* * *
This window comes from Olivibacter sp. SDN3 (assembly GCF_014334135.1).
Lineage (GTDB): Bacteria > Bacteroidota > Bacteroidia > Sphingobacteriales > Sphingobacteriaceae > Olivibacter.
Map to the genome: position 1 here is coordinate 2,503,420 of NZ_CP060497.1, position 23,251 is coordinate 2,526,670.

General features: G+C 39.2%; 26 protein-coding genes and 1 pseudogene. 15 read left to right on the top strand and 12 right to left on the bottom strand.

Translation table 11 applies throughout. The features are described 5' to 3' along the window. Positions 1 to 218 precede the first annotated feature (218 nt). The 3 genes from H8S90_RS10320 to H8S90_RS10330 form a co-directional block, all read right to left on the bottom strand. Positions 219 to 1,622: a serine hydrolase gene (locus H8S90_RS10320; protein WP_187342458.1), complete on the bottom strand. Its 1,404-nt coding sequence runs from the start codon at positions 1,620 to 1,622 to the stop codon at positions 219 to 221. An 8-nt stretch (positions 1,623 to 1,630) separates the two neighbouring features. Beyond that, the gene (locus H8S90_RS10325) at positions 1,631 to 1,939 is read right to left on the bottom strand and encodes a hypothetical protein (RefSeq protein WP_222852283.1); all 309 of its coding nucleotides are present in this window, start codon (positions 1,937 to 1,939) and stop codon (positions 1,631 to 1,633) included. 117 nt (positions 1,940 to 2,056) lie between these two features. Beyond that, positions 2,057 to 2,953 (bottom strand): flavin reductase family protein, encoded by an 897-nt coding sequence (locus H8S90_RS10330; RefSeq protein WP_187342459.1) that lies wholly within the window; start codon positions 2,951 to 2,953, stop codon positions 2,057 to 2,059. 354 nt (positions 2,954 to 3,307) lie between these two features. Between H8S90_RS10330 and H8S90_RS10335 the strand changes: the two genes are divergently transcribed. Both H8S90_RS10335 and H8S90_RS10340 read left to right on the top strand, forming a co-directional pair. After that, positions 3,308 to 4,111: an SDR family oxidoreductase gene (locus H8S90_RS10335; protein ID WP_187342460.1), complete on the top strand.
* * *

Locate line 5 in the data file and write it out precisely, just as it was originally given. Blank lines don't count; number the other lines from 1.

Translation table 11 applies throughout. The features are described 5' to 3' along the window. Positions 1 to 218 precede the first annotated feature (218 nt). The 3 genes from H8S90_RS10320 to H8S90_RS10330 form a co-directional block, all read right to left on the bottom strand. Positions 219 to 1,622: a serine hydrolase gene (locus H8S90_RS10320; protein WP_187342458.1), complete on the bottom strand. Its 1,404-nt coding sequence runs from the start codon at positions 1,620 to 1,622 to the stop codon at positions 219 to 221. An 8-nt stretch (positions 1,623 to 1,630) separates the two neighbouring features. Beyond that, the gene (locus H8S90_RS10325) at positions 1,631 to 1,939 is read right to left on the bottom strand and encodes a hypothetical protein (RefSeq protein WP_222852283.1); all 309 of its coding nucleotides are present in this window, start codon (positions 1,937 to 1,939) and stop codon (positions 1,631 to 1,633) included. 117 nt (positions 1,940 to 2,056) lie between these two features. Beyond that, positions 2,057 to 2,953 (bottom strand): flavin reductase family protein, encoded by an 897-nt coding sequence (locus H8S90_RS10330; RefSeq protein WP_187342459.1) that lies wholly within the window; start codon positions 2,951 to 2,953, stop codon positions 2,057 to 2,059. 354 nt (positions 2,954 to 3,307) lie between these two features. Between H8S90_RS10330 and H8S90_RS10335 the strand changes: the two genes are divergently transcribed. Both H8S90_RS10335 and H8S90_RS10340 read left to right on the top strand, forming a co-directional pair. After that, positions 3,308 to 4,111: an SDR family oxidoreductase gene (locus H8S90_RS10335; protein ID WP_187342460.1), complete on the top strand.